Naming Convention Checker

Overview

DAC gives you the possibility to bring in certain conventions relating to the naming of project symbols, and to check whether the names you have defined in the project correspond to the conventions assigned. If the names of the symbols in your project are standardized, then finding your way around in the project is much easier. In this way you can tell, by looking at what follows a variable name, what its type is, whether the variable is local, static, global, etc. These conventions are introduced for reasons of legibility and intelligibility of the code written. An example of this is the set of rules known as Hungarian notation. Hungarian notation has been accepted as a standard according to which the variable name is preceded by key letters describing which type of data the variable represents. Using this notation allows you to identify variable type using the prefix it carries. These prefixes are also used together, according to demand (e.g. a long pointer to string with a null-ending would have the prefix "lpsz").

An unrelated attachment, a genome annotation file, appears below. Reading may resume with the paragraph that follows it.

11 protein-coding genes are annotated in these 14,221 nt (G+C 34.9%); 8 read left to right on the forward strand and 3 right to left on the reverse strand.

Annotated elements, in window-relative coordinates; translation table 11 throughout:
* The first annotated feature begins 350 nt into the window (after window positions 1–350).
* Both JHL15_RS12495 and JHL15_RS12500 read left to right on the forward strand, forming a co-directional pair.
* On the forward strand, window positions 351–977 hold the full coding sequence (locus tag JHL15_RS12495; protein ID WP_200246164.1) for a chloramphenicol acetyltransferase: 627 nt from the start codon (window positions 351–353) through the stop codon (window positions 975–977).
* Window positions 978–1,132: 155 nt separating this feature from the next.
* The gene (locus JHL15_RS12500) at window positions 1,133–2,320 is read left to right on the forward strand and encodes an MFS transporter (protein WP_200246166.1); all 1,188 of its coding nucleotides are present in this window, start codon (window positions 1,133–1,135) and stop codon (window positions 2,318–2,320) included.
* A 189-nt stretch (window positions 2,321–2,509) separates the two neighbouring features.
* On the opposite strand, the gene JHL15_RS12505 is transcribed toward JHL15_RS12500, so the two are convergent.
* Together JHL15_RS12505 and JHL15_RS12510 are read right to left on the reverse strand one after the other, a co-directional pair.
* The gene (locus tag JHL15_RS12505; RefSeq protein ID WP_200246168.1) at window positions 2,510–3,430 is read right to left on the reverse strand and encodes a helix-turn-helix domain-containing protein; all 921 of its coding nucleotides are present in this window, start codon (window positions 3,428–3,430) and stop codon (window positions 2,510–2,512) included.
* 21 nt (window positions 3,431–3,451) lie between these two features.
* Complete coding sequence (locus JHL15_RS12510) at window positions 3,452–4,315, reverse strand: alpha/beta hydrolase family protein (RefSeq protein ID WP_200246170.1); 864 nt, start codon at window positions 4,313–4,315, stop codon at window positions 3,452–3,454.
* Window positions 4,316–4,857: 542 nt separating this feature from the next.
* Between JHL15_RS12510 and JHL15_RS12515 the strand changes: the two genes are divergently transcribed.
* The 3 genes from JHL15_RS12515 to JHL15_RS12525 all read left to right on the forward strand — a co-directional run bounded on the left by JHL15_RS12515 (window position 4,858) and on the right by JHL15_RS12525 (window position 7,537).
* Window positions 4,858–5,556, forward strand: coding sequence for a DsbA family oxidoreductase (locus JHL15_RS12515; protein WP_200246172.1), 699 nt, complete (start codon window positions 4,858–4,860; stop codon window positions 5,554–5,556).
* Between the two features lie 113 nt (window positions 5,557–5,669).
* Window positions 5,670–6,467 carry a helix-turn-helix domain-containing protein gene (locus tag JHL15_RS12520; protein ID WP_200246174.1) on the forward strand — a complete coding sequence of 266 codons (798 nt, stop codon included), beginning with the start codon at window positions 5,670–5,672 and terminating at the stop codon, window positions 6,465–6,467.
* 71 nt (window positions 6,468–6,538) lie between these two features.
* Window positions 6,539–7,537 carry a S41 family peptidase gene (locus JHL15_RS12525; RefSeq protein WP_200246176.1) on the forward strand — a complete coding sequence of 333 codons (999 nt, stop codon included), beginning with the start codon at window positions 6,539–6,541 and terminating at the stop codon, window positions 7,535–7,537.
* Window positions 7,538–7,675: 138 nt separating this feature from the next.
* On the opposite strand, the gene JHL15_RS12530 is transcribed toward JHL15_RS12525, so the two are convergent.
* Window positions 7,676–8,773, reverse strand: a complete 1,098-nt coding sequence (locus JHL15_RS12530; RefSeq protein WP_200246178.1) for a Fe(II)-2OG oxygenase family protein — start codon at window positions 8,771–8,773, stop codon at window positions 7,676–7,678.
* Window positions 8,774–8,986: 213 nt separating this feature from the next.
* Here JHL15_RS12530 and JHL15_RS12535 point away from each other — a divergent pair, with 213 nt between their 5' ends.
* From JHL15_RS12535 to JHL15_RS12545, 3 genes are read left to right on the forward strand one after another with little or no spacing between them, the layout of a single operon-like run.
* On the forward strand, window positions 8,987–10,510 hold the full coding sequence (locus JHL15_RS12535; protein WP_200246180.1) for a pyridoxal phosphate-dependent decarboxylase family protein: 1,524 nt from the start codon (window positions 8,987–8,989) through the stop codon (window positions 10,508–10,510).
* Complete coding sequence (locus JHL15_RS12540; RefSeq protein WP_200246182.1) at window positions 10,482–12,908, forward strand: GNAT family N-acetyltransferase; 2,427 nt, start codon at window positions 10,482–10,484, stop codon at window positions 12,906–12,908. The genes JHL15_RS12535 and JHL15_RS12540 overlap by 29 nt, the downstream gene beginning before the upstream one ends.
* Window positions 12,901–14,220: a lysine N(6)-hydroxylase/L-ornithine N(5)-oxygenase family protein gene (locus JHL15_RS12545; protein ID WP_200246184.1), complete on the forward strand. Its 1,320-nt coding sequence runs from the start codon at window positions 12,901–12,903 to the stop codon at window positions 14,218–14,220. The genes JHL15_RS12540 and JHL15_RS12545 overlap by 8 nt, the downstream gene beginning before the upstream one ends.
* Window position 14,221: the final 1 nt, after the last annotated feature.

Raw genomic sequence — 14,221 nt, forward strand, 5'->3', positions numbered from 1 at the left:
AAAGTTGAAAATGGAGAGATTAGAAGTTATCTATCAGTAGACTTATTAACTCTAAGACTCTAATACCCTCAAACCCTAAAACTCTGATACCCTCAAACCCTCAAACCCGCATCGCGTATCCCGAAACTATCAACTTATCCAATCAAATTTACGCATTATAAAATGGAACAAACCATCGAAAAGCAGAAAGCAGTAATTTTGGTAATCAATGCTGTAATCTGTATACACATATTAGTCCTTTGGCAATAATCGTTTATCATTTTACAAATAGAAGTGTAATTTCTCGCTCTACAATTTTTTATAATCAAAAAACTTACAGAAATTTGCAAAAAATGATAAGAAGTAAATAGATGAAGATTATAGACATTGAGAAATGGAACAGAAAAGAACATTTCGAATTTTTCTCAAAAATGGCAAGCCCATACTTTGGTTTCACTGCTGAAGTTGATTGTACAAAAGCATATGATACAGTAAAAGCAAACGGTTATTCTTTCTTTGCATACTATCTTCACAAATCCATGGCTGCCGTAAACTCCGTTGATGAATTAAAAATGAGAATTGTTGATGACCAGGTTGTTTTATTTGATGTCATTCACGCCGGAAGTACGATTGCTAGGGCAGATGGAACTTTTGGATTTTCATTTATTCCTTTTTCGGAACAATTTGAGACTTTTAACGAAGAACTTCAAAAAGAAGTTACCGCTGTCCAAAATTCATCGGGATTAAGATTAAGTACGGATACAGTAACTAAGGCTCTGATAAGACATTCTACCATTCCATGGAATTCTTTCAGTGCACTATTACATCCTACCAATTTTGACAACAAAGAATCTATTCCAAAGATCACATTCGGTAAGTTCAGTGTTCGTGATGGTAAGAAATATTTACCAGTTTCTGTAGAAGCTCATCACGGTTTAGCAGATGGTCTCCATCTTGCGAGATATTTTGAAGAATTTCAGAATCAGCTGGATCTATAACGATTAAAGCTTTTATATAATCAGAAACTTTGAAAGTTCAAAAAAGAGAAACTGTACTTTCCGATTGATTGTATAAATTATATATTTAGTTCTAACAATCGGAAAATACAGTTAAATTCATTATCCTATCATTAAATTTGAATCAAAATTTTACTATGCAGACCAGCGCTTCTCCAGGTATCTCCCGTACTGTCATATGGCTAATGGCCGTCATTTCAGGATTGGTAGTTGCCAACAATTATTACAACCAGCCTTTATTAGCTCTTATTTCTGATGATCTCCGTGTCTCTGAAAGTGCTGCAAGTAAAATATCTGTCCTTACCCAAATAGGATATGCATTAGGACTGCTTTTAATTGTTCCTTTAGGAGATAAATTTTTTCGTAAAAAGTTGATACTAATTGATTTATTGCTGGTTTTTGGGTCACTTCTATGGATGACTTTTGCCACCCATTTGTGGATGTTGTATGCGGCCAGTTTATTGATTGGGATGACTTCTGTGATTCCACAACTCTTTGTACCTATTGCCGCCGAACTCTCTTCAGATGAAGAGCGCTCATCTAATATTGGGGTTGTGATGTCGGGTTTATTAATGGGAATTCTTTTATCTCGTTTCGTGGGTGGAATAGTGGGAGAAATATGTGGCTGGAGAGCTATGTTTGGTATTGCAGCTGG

Many other rules can also be assigned.

Naming Convention Check as a feature within DAC encompasses the following:

a. Naming Convention check via a set of rules which you can assign using a dialog;

b. Rules based on regular expressions;

c. Rules which reside in a file, so that they can be used in multiple projects;

d. Naming Convention Check can be started independently from the Start menu or set to start automatically, right after Static Code Analysis;

e. Check results are displayed in the form of warnings in the Message Logs. You can set these warnings to be displayed in a Message Logs tab or together with Static Code Analysis warnings.

Rules for Symbol Naming 

You assign each rule using two regular expressions. The first regular expression is called regular expression for type. The second regular expression is called regular expression for name. You can find a description of regular expressions in "Editor", the one difference being that the characters $ and ^ (which in regular expressions used in Editor signal the beginning and end of a line) are treated like ordinary characters here.